Lightweight SVG icons for your web project #

Evil Icons are completely free and licensed under MIT. We use Evil Icons in almost all of our new and upcoming sites — and we would love you to do that as well. Contributions are welcome!

Complete with Rails, Sinatra, and npm integrations.

next-update answers the question: “Is it safe to upgrade my npm module’s dependencies?” #

Upgrading your library’s dependencies can be a scary proposition. Not upgrading your library’s dependencies can be even scarier. Thankfully, next-update is here to help. Let’s imagine:

You would like to update lodash and async to latest versions, but not sure if this would break anything. With next-update it is easy.

You run the next-update command and it tells you whether or not updating any of your dependencies breaks you tests. If you don’t have tests, I guess you should go write some…

#134: Open Sourcing .NET Core with the Microsoft .NET team

This week, we have members from .NET core team at Microsoft on the show to discuss Microsoft’s motivation for open sourcing the base class libraries of .NET, open source vs source open, the true goal of open sourcing .NET Core, and more.

Side-by-side highlighted command line diffs #

Jeff Kaufman’s icdiff takes advantage of your terminal’s ability to display colors to show you the differences between similar files without getting in the way.

icdiff-css-demo-tall

It’s not meant to replace the built-in diff command, but complement it.

Firefox is coming to iOS #

Mozilla recently announced that they’re finally bringing Firefox to iOS. They’ll have to use iOS’s built-in rendering engine like everybody else, which begs the question: What makes this Firefox?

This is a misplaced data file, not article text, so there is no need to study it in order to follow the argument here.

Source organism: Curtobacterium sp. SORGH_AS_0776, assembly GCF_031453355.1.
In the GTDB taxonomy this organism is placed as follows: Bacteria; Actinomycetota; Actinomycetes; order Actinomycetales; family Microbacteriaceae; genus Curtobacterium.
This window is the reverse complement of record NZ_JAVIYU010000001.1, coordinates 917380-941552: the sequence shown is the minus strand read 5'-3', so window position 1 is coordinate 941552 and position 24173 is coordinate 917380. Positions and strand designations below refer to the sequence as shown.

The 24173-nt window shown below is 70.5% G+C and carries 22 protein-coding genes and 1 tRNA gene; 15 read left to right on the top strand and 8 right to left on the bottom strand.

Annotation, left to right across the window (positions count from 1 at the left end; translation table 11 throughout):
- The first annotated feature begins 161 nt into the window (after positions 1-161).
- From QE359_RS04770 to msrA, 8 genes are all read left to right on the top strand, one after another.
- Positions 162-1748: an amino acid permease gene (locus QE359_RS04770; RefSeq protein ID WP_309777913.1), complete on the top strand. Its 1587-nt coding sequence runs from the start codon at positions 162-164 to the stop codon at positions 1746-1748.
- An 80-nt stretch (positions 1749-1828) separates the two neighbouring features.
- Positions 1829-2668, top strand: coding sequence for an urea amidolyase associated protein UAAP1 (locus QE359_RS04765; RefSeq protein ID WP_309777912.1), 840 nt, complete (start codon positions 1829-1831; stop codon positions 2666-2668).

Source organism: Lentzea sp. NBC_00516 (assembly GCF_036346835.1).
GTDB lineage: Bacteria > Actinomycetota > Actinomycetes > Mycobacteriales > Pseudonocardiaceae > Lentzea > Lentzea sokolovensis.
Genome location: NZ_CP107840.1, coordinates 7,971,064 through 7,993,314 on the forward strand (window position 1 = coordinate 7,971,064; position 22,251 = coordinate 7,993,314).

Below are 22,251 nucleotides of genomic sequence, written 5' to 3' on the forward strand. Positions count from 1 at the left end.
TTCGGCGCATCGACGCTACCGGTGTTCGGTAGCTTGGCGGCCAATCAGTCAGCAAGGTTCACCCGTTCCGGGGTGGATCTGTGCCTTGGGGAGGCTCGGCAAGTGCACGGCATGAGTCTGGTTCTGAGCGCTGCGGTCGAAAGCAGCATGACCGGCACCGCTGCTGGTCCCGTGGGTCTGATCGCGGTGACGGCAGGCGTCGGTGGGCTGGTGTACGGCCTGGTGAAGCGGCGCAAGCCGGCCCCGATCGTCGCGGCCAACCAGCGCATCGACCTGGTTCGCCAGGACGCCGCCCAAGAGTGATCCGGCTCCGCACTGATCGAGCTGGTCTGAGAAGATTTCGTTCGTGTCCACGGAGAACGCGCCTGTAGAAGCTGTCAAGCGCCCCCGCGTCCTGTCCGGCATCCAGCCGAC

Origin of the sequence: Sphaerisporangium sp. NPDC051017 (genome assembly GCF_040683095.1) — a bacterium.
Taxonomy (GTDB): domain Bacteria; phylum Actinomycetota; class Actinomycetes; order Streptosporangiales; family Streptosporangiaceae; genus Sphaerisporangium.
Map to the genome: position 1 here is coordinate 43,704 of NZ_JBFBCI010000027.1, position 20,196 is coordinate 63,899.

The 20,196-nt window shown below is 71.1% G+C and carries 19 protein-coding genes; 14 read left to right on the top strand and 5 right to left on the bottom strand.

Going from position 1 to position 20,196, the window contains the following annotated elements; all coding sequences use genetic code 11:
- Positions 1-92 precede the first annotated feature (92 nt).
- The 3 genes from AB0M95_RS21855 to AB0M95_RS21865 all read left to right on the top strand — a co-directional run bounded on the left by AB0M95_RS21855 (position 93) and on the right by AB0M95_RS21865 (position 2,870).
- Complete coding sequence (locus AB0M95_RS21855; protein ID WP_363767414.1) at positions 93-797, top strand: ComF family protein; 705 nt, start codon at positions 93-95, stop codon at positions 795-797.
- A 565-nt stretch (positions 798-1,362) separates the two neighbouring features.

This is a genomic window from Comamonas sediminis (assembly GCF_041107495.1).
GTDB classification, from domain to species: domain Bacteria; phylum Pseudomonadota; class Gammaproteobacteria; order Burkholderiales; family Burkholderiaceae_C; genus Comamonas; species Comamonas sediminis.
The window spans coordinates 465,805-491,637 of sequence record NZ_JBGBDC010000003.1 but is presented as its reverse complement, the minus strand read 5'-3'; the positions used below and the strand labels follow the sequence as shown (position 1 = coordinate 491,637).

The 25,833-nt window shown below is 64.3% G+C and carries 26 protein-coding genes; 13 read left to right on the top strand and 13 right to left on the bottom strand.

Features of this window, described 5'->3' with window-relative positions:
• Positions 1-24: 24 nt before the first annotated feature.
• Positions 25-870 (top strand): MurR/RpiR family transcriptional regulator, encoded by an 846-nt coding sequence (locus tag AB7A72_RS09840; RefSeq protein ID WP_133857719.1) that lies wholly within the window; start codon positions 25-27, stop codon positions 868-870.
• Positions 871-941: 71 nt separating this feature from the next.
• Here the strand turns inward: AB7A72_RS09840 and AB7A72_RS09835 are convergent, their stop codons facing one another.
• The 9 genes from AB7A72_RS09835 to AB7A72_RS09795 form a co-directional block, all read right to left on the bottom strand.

Time will tell whether they’re too late to the game or not. In the meantime, the source code is freely available (and under heavy development). From the README:

This is a work in progress on some early ideas. Don’t get too attached to this code. Tomorrow everything will be different.

Could be a fun project to track, especially if you’re interested in Swift.

#133: All Things Perl With Curtis “Ovid” Poe

This week, we spoke with Curtis “Ovid” Poe. He shares how he got started with Perl, what Perl is really good at, why he doesn’t expect everyone to love Perl, why Perl doesn’t get no respect, the difference between Perl 5 and Perl 6, why the Perl community doesn’t like marketing, and more.

101: A modern JS utility library #

Lots of goodies to be had with Tejesh Mehta’s 101 utility lib. What makes it different than Underscore/Lodash, you ask?

  1. 101 will be maintained to minimize overlap with vanilla JS
  2. No need for custom builds

In addition to functional versions of many JS built-ins (and, or, equals, etc.), 101 also boasts a bunch of identity functions, pluck, hasProperties, omit, and more.

Level up your Git game with git-extras #

With 37 (yes, I counted them) Git commands to add to your arsenal, git-extras is pretty awesome. A few of my favs include git-summary, git-effort, and of course git-changelog.

(I like git-changelog‘s name, not its functionality. I’m with Olivie on this one.)

Prophet: a Python microframework for financial markets #

Prophet strives to let the programmer focus on modeling financial strategies, portfolio management, and analyzing backtests. It achieves this by having few functions to learn to hit the ground running, yet being flexible enough to accomodate sophistication.

Looks great for anybody dipping their toe in to financial market software. Nice double entendre, too.

MetricsGraphics.js uses D3 to visualize time-series data with ease #

Speaking of D3, Mozilla open sourced a library they use on top of D3 to visualize time-series data in a “principled, consistent and responsive way.”

If you’re serious about visualizations, you’ll still want to learn D3 itself, but it’s great when we can optimize and simplify common use cases. That’s exactly what MetricsGraphics.js does. Here’s a taste:

metrics-graphics-examples

Check out all of the examples of what’s possible here: